I see – how can I put such constrains in Stan? The puzzling part is that theta parameters converge well (upper left), but the Gaussian system parameters (all the rest) do not mix. I would expect either all parameters to mix or all parameters not to mix.

The specific constraints you need will come from the specifics of your model and data (dunno what those are yet).

In the case of the means, ordered mu is sufficient. This is a write up on the problem in general: Identifying Bayesian Mixture Models

That might give you some ideas on where to look/what to try.

1 Like

Thanks! I am looking into this.

Hmm, I don’t have an example off the top of my head, but in a very hand-wavy way, if I say it took me 11 hours to drive from NY to MN, then there are multiple roads I can take.

An actual statistical example would be better but that’s a handwavy answer for you :D.

2 Likes

@bbbales2 not so sure about that example :D

Yo speaking of maps, check this out: A map from Great Circle Mapper - Great Circle Mapper

The Chicago airport is basically on the geodesic between SFO and JFK.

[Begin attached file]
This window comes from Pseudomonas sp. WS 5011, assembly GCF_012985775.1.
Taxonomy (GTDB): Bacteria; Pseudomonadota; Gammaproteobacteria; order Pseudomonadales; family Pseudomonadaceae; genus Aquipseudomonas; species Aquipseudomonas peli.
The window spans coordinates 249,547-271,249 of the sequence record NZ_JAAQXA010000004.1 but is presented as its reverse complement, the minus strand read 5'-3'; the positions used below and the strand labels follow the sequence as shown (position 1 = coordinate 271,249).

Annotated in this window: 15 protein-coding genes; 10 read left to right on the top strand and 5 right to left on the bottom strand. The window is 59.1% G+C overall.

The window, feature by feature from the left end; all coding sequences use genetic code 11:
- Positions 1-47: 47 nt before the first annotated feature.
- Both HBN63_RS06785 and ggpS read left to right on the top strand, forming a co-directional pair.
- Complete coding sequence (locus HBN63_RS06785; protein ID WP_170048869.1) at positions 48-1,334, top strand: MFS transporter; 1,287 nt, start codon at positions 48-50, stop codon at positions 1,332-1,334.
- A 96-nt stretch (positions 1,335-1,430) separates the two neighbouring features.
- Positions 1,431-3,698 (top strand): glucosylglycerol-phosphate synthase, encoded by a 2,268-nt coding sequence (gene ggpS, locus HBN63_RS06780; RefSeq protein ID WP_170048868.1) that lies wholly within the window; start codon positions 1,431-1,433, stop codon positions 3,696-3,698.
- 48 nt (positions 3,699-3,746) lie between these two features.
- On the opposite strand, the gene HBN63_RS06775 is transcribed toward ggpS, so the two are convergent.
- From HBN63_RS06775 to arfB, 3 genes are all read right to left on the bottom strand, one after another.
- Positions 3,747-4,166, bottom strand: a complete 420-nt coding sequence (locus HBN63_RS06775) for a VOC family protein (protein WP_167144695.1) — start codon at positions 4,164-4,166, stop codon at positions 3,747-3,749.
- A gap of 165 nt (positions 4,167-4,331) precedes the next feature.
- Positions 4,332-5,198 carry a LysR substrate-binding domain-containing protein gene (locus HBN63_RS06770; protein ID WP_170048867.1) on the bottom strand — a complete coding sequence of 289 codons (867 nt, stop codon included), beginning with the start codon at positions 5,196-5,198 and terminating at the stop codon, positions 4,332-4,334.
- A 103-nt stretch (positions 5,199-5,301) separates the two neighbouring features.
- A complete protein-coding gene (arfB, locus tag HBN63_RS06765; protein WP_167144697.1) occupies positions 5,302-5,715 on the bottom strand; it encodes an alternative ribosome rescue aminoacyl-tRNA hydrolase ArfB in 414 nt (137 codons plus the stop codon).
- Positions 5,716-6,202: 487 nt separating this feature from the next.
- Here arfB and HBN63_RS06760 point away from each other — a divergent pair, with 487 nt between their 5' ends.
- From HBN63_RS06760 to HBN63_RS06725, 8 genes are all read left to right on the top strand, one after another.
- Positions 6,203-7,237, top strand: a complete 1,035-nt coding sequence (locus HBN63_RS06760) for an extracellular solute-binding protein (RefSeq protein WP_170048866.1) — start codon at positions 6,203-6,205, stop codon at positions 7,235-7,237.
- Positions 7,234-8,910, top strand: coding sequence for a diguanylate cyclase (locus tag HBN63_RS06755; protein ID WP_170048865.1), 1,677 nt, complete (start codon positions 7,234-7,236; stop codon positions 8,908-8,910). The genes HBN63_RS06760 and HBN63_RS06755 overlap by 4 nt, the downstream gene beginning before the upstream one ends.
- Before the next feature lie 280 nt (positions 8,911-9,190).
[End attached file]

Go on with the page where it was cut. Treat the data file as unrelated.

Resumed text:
Wooof, I though 11 hours would be too much! Those lakes are so big!

1 Like

Yes, I get this, thanks! The only thing I found about it suggests taking one of the solutions (when ordering is not enough section). Is it still the best practice?

Under the assumption that there is no way to fix this (which is a big assumption – I don’t know what the problem is in terms of the application but maybe there is a fix) – anyway under that assumption (model fits, not all parameters mix), probably the biggest thing you lose is on the communication front.

So you have a model and you can talk about a posterior p(\theta | x) and expectations of things computed with that posterior, but since the chains aren’t mixing (even if each one looks okay individually) you kinda know you aren’t sampling the posterior and the expectations you compute might be off.

So any time you talk about posterior expectations, you sorta need to throw in that you had these mixing problems. It kinda makes it annoying to talk about a problem, cause if you didn’t have these mixing problems you could just say “this is my model and these are MCMC estimates I computed” and as long as everyone trusts Stan it’s fine.

Now you gotta say “this is my model and these are MCMC estimates I computed but also I’m ignoring the multimodality in C that pops up and I assume it’s not much of a problem.” Depending on the application, that may or may not be concerning. Without any other information, it’s more concerning than not though.

2 Likes